The sagittal suture, also known as the interparietal suture and the sutura interparietalis, is a dense, fibrous connective tissue joint between the two parietal bones of the skull. The term is derived from the Latin word sagitta, meaning arrow.
Human adult skull from above.
Human adult skull from above. Sagittal suture labeled at center.
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The sagittal suture is formed from the fibrous connective tissue joint between the two parietal bones of the skull. It has a varied and irregular shape which arises during development. The pattern is different between the inside and the outside.
Two anatomical landmarks are found on the sagittal suture: the bregma, and the vertex of the skull. The bregma is formed by the intersection of the sagittal and coronal sutures. The vertex is the highest point on the skull and is often near the midpoint of the sagittal suture.
At birth, the bones of the skull do not meet. The gap that remains, which is approximately 5 mm wide, allows for the brain to continue to grow normally after birth. The inner parts of the parietal bones fuse before the outer parts.
If certain bones of the skull grow too fast before birth, then "premature closure" of the sutures may occur. This can cause craniosynostosis, which results in skull deformities. Sagittal craniosynostosis is the most common form.
If the sagittal suture closes early the skull becomes long, narrow, and wedge-shaped, a condition called scaphocephaly.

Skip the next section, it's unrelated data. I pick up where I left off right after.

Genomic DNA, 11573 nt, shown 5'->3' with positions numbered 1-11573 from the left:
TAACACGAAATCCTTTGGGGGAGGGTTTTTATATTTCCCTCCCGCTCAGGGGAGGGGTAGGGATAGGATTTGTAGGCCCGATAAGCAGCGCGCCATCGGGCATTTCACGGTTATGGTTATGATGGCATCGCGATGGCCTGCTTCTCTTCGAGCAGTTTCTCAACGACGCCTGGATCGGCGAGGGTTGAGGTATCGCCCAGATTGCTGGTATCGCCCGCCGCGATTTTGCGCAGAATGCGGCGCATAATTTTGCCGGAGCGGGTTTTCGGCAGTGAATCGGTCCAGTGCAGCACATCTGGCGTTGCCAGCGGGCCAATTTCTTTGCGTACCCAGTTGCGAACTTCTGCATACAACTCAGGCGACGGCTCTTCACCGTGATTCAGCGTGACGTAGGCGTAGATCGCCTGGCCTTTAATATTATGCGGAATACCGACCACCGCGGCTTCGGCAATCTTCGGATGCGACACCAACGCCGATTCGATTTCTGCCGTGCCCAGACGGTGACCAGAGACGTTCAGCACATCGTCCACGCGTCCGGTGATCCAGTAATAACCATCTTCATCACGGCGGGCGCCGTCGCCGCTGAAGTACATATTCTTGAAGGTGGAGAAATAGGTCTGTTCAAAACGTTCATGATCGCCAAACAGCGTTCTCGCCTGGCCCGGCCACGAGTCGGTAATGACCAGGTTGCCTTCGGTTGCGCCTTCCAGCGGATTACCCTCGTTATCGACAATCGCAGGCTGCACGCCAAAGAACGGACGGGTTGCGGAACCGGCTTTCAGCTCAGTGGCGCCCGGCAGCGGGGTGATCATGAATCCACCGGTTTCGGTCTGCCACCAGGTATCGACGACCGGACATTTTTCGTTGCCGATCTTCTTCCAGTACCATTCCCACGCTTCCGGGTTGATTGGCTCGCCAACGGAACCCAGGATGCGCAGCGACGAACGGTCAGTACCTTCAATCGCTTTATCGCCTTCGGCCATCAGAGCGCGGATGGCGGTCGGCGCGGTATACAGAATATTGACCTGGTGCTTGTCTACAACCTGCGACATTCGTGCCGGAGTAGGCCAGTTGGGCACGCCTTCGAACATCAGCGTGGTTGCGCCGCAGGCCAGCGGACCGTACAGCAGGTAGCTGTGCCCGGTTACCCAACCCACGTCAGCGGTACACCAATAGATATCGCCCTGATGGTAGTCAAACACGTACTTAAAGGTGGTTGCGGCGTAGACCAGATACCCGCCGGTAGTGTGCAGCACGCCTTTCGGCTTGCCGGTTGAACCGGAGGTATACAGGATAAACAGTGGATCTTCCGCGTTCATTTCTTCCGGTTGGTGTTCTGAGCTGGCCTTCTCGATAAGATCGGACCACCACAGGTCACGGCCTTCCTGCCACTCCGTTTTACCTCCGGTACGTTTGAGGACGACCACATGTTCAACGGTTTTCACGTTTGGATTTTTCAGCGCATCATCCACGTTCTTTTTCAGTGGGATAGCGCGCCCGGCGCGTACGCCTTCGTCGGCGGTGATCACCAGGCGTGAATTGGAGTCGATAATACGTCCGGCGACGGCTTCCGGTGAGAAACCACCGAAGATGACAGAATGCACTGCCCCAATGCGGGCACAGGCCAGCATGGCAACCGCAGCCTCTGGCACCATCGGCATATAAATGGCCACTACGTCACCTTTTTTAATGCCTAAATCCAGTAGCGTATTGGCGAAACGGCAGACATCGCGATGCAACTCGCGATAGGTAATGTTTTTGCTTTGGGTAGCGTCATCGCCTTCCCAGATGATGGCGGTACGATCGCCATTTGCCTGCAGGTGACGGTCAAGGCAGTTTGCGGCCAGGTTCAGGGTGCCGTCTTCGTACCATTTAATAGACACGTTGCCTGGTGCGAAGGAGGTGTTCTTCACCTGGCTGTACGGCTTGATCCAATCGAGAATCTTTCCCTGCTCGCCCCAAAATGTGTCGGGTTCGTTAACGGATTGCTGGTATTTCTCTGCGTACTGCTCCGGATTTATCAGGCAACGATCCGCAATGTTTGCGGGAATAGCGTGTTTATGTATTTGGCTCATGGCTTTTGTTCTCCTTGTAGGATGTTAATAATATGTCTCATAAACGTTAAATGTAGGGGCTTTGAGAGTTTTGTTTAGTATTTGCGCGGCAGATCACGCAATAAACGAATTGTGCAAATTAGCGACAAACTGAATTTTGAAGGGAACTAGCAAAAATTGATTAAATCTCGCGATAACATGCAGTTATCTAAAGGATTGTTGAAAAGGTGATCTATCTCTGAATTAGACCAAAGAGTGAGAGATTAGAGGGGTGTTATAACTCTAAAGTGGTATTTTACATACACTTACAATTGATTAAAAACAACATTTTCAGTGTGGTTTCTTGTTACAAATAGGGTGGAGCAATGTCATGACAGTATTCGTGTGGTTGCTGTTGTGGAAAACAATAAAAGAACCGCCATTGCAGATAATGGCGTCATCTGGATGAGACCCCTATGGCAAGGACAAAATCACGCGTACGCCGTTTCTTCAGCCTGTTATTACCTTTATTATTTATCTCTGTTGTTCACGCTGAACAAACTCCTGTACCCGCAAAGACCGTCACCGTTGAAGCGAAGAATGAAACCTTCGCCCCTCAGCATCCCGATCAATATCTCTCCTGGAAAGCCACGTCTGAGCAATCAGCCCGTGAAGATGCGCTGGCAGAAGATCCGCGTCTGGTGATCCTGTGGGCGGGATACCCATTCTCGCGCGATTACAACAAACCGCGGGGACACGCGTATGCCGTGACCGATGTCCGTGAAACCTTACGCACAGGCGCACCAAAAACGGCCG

Society and cultureEdit
In forensic anthropology, the sagittal suture is one method used to date human remains. The suture begins to close at age twenty nine, starting at where it intersects at the lambdoid suture and working forward. By age thirty five, the suture is completely closed. This means that when inspecting a human skull, if the suture is still open, one can assume an age of less than twenty nine. Conversely, if the suture is completely formed, one can assume an age of greater than thirty five.
The term is derived from the Latin word sagitta, meaning arrow. The derivation of this term may be demonstrated by observing how the sagittal suture is notched posteriorly, like an arrow, by the lambdoid suture.
The sagittal suture is also known as the interparietal suture, the sutura interparietalis.
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- "Sagittal suture", Stedman's Medical Dictionary, 27th ed. (2000).
- Moore, Keith L., and T.V.N. Persaud. The Developing Human: Clinically Oriented Embryology, 7th ed. (2003).
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